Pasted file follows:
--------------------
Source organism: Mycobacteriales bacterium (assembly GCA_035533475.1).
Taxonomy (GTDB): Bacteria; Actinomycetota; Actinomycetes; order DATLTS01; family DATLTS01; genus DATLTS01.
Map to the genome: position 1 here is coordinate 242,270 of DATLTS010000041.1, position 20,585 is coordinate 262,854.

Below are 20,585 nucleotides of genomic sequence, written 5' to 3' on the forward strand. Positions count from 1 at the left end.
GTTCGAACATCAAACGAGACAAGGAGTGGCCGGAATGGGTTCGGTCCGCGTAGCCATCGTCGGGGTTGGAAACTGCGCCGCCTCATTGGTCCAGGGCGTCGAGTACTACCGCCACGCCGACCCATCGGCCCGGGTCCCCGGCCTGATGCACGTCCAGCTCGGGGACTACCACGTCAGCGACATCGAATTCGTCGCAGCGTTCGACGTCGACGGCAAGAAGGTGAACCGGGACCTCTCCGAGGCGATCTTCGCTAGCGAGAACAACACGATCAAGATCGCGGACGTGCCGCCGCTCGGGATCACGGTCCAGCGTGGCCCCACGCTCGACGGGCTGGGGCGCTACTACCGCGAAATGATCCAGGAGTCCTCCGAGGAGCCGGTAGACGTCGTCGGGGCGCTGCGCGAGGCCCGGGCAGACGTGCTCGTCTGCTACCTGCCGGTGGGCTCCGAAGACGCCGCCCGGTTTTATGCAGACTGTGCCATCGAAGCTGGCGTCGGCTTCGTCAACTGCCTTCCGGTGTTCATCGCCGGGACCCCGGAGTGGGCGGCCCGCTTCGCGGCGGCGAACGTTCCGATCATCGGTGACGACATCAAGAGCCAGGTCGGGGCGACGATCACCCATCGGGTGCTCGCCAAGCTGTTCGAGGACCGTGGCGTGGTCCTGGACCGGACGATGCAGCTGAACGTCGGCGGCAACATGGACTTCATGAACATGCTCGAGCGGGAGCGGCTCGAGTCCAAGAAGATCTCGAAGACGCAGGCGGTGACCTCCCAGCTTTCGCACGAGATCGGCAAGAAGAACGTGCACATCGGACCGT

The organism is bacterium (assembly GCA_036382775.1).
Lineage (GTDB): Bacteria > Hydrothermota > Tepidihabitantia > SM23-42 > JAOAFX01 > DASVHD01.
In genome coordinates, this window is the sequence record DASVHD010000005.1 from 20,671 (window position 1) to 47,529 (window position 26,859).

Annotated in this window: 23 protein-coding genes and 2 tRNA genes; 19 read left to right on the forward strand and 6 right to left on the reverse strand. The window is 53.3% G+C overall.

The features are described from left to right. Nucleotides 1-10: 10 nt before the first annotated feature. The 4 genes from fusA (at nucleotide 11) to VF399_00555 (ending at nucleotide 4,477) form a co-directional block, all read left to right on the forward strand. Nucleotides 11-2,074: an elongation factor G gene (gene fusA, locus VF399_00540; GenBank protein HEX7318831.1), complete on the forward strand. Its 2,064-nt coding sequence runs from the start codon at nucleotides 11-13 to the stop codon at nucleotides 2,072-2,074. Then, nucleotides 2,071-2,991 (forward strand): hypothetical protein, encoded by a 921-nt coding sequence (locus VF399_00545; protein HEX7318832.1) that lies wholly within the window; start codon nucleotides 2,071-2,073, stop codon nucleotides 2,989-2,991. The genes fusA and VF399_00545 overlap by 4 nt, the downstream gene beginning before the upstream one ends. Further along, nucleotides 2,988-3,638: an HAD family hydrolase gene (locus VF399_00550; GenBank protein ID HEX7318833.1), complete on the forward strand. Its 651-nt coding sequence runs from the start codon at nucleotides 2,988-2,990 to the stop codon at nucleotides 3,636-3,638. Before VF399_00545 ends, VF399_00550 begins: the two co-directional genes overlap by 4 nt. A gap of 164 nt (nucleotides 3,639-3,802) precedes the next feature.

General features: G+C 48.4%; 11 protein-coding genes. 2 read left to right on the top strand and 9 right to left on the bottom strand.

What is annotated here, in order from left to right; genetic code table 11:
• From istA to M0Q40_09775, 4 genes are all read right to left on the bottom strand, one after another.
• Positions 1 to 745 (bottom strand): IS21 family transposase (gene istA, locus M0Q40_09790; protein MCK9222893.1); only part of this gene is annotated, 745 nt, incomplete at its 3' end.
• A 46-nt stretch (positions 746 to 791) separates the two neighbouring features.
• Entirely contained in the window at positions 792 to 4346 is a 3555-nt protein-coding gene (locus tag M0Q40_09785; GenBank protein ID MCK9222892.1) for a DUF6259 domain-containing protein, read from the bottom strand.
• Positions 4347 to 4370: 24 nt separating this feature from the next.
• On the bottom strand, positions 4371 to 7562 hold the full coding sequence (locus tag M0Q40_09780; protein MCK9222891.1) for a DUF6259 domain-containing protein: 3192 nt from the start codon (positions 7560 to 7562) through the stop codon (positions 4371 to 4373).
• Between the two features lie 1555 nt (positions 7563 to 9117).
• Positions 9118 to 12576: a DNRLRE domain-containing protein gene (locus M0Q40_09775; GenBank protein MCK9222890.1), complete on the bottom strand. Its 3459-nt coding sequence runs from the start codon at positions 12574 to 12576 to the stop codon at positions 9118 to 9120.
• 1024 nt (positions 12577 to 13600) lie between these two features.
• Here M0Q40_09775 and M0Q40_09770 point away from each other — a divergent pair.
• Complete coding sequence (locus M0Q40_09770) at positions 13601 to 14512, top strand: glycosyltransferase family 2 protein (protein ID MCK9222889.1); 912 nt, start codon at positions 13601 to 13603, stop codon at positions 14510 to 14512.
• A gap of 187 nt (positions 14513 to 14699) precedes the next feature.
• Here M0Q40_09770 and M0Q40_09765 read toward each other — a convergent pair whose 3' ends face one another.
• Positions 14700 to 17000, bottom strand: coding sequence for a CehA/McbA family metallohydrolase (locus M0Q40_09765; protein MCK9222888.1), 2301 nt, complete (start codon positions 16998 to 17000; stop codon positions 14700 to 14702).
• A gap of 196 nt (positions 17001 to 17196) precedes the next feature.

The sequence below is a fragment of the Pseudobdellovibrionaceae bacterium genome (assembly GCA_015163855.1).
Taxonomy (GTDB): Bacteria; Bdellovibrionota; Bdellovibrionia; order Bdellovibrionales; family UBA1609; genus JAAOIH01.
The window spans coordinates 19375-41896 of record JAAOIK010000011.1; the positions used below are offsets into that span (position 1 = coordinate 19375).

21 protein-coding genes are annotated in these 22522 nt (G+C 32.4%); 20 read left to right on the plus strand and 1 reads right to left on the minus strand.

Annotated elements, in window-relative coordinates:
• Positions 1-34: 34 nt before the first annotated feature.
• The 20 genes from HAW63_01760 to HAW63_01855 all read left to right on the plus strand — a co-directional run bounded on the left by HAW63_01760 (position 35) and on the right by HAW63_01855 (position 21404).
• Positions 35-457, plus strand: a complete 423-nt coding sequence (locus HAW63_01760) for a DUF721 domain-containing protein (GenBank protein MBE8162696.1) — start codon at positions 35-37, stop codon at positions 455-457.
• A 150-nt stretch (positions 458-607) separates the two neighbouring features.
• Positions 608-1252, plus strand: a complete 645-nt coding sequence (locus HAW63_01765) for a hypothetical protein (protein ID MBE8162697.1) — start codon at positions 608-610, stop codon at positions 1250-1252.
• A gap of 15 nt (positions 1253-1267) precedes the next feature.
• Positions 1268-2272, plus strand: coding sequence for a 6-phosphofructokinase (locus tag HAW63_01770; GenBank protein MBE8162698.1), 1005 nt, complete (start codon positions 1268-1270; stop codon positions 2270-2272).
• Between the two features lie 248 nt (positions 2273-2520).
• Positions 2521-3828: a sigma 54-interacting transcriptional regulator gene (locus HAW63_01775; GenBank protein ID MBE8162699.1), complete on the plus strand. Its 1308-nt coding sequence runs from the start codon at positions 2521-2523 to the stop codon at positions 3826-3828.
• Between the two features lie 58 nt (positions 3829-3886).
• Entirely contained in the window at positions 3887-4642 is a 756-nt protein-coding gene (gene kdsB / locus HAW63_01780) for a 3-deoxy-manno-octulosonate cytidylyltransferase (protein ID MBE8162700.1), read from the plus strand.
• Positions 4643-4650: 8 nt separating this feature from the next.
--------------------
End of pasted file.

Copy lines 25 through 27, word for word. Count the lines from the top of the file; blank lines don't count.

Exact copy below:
• Here M0Q40_09770 and M0Q40_09765 read toward each other — a convergent pair whose 3' ends face one another.
• Positions 14700 to 17000, bottom strand: coding sequence for a CehA/McbA family metallohydrolase (locus M0Q40_09765; protein MCK9222888.1), 2301 nt, complete (start codon positions 16998 to 17000; stop codon positions 14700 to 14702).
• A gap of 196 nt (positions 17001 to 17196) precedes the next feature.